By Rachel Chalmers The Wireless Application Protocol (WAP) Forum has announced the release of its WAP version 1.1 specification. Using WAP v.1.1, users of digital mobile phones and other wireless devices should be able to get information directly and securely from the internet or intranets. The WAP Forum now boasts 120 members drawn from telecommunications […]
By Rachel Chalmers
The Wireless Application Protocol (WAP) Forum has announced the release of its WAP version 1.1 specification. Using WAP v.1.1, users of digital mobile phones and other wireless devices should be able to get information directly and securely from the internet or intranets. The WAP Forum now boasts 120 members drawn from telecommunications and the computing industry. The protocol is designed to work as a common global platform to which the carriers can develop interoperable, value-added services for users of wireless devices. Regional telcos are particularly excited about WAP because it gives them a rare opportunity to differentiate their services in a deregulated, global market.
Not surprisingly, then, the new features in version 1.1 include better support for localization and internationalization. Static conformance statements for interoperability testing should help ensure that devices from different vendors play happily on networks built and run by different providers. A new client-side state model should help support a cacheing mechanism, which should in turn improve performance over limited-bandwidth networks. Most importantly, perhaps, WAP v.1.1 resolves various technical issues and ambiguities that had existing with WAP v.1.0. In other words, this iteration of WAP should make it ready for prime time deployment.
There are already WAP networks up and running in Europe and Japan, delivering news, stock quotes, telephone listings and other services from the internet to mobile phones in real time. AT&T is running a pre-WAP service called Pocket Net, which it promises to upgrade, while Sprint vows to launch WAP across North America in the fourth quarter. More than two dozen handset manufacturers have committed themselves to launching phones equipped with WAP micro-browsers this year. Even Microsoft Corp, which had been considered a standout, finally relented and joined the WAP Forum on May 5 1999.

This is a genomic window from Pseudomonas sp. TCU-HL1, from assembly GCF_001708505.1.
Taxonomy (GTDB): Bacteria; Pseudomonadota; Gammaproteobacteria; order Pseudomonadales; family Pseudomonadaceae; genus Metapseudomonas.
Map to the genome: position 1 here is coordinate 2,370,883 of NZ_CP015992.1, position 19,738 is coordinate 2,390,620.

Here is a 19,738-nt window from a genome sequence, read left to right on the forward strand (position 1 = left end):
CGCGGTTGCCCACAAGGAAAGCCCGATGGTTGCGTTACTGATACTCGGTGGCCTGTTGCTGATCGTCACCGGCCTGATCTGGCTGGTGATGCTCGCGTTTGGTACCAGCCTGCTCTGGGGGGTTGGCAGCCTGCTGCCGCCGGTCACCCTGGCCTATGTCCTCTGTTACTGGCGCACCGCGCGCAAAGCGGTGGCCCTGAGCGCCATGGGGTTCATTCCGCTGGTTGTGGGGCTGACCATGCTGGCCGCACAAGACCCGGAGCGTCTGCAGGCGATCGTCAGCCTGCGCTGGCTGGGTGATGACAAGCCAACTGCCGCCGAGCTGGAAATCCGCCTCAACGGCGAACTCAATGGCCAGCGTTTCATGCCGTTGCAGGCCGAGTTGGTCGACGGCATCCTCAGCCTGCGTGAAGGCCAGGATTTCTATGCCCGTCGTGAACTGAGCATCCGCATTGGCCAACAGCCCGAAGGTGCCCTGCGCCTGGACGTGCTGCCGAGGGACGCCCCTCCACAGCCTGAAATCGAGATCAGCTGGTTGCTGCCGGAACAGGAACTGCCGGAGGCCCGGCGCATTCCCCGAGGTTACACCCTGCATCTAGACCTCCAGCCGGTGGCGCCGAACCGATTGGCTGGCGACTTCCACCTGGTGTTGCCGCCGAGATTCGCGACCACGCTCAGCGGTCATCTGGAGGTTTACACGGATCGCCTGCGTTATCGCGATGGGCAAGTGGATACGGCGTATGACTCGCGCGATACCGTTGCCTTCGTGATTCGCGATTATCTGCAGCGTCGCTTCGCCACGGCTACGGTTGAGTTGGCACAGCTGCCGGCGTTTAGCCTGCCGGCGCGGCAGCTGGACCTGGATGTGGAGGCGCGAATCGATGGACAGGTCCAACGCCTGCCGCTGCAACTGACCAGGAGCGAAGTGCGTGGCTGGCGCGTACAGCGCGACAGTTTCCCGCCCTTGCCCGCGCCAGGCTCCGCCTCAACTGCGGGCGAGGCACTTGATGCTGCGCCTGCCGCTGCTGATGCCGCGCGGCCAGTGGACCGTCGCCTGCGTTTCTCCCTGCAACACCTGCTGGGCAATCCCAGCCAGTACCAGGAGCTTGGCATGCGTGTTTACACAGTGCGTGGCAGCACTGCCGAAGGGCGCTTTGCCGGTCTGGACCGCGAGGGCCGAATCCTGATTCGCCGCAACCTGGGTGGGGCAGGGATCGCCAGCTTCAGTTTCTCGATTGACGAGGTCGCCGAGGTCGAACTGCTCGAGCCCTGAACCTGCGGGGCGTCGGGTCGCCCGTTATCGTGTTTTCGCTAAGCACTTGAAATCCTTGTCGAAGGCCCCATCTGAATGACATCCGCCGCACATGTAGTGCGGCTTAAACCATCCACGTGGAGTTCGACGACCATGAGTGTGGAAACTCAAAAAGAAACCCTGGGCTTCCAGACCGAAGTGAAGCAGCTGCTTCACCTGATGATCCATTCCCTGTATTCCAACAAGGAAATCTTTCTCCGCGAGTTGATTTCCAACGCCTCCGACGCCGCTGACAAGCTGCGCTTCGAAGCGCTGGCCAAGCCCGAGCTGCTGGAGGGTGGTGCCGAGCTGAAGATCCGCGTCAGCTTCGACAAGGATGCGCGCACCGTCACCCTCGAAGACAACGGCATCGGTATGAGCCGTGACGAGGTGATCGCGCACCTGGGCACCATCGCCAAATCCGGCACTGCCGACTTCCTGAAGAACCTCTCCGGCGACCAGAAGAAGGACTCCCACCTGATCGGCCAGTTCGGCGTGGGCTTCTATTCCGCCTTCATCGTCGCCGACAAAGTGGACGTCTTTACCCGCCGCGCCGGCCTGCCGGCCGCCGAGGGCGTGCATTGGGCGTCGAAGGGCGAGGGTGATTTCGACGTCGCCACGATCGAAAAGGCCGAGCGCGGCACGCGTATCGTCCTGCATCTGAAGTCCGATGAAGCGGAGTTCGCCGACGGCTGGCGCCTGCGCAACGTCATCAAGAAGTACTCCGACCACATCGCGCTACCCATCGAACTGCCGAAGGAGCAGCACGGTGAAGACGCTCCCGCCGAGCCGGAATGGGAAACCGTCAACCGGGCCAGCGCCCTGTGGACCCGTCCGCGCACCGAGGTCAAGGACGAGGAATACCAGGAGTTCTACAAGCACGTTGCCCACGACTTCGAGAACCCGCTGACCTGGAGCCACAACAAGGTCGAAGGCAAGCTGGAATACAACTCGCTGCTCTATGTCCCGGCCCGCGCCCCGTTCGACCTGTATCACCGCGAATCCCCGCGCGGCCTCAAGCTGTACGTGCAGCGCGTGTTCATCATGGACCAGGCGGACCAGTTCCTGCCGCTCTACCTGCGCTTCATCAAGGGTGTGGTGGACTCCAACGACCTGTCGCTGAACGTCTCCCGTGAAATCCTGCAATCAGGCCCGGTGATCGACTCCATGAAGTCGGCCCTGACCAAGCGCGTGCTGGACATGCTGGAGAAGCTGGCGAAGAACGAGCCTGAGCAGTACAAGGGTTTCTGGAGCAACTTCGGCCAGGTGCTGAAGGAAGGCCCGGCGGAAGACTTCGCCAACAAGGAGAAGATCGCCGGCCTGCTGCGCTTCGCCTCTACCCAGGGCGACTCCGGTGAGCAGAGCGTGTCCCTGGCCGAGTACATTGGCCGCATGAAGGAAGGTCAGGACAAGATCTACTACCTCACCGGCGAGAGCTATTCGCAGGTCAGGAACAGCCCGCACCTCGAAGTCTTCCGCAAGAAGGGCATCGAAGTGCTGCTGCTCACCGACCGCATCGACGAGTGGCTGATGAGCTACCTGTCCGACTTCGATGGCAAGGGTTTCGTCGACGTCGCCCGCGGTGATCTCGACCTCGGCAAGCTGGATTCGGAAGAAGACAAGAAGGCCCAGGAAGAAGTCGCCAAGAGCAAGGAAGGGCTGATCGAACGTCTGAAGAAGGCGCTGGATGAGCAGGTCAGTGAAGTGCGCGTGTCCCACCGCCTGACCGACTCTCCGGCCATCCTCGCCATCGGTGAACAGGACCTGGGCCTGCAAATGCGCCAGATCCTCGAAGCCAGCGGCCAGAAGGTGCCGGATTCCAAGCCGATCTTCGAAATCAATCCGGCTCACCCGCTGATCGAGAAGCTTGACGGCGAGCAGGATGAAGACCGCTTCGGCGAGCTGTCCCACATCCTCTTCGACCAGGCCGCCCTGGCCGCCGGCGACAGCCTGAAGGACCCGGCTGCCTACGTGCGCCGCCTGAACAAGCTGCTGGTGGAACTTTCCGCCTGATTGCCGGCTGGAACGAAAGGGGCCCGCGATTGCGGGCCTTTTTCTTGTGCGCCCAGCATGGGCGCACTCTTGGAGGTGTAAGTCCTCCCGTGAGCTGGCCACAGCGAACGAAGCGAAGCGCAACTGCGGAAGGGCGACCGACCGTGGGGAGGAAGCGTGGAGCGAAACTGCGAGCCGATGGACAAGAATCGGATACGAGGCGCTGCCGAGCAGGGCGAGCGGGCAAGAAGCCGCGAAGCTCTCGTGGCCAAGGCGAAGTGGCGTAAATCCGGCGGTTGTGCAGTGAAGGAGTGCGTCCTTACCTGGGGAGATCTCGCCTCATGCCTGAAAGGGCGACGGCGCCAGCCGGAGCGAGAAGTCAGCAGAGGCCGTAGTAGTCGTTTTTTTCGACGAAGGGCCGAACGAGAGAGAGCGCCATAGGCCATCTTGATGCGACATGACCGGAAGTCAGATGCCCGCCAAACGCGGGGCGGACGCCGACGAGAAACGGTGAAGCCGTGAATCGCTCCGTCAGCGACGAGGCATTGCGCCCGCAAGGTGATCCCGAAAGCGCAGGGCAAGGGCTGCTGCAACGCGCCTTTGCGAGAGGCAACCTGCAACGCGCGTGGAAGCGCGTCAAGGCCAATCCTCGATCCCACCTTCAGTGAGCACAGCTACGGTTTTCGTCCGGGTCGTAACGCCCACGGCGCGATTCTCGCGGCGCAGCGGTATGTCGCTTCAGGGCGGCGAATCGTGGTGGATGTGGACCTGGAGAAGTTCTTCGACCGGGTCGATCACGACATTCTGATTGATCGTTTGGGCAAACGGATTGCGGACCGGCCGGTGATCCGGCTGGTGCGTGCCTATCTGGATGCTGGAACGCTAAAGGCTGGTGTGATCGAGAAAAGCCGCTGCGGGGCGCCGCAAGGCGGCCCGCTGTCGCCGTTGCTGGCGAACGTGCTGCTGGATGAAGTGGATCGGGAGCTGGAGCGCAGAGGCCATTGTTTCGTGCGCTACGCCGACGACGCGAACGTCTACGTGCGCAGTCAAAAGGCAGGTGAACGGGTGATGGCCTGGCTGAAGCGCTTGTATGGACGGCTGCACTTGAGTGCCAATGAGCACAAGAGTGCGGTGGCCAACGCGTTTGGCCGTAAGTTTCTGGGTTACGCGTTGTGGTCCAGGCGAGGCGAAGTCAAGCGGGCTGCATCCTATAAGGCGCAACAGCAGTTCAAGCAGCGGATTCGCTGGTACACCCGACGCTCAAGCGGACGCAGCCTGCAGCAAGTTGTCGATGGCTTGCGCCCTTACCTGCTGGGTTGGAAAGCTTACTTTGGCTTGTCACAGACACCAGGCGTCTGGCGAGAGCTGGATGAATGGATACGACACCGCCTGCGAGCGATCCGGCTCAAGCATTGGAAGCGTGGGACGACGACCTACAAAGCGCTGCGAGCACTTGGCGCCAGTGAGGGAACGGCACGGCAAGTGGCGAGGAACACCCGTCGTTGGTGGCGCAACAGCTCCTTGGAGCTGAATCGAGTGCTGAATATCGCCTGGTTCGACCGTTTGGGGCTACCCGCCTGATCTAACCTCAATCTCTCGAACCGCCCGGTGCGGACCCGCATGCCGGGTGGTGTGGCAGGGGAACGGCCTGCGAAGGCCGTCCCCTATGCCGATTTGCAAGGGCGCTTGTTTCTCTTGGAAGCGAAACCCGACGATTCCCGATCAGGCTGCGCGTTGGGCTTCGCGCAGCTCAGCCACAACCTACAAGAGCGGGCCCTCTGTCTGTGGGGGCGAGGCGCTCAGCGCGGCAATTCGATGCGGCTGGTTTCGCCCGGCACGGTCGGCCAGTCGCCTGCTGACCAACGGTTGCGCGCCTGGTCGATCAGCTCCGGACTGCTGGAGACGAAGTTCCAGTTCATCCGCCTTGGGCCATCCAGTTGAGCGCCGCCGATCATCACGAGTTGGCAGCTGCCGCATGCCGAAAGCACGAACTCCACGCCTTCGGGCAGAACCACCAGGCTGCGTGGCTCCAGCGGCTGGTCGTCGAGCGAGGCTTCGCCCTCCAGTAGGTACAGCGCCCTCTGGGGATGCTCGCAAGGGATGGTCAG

Why all the excitement? Part of it involves the business model for cellular networks. Right now, those networks tend to run second-generation technologies like GSM, CDMA, TDMA or PDC in Japan. Even as those technologies move from switch-based to packet-based networking, they still only qualify as generation two-and-a-half. Carriers would dearly like to be able to build third generation networks, with new radio frequencies, able to carry voice at 8Kbps and data at speeds of up to 2Mbps.
To justify the enormous capital investment, however, they need consumers who will use data services as readily as they use voice. Right now, the average percentage of data carried on wireless networks is 1.5-2%. Analysts predict that WAP could increase that proportion to 30, 40 or even 50%, as business folk in the backs of taxis check the location of their destination by logging onto a map site from their cell-phone. That level of data use would justify the building plenty of 3G networks – and would, incidentally, ensure the future of the carriers who caught the WAP wave. As for the computer companies, their incentive to play ball is the expectation that wireless devices on the internet will eventually outnumber PCs.